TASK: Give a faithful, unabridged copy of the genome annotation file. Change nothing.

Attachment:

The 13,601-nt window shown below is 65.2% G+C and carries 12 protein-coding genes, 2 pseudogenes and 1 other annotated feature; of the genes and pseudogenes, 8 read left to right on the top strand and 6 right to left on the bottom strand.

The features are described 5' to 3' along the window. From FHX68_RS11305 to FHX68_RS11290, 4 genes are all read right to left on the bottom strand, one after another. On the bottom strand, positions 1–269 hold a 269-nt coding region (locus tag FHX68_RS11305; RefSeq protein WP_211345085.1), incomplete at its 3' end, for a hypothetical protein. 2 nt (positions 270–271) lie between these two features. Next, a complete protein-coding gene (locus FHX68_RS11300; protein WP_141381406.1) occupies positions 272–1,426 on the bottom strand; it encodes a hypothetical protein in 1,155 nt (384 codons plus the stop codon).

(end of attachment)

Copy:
The 13,601-nt window shown below is 65.2% G+C and carries 12 protein-coding genes, 2 pseudogenes and 1 other annotated feature; of the genes and pseudogenes, 8 read left to right on the top strand and 6 right to left on the bottom strand.

The features are described 5' to 3' along the window. From FHX68_RS11305 to FHX68_RS11290, 4 genes are all read right to left on the bottom strand, one after another. On the bottom strand, positions 1–269 hold a 269-nt coding region (locus tag FHX68_RS11305; RefSeq protein WP_211345085.1), incomplete at its 3' end, for a hypothetical protein. 2 nt (positions 270–271) lie between these two features. Next, a complete protein-coding gene (locus FHX68_RS11300; protein WP_141381406.1) occupies positions 272–1,426 on the bottom strand; it encodes a hypothetical protein in 1,155 nt (384 codons plus the stop codon).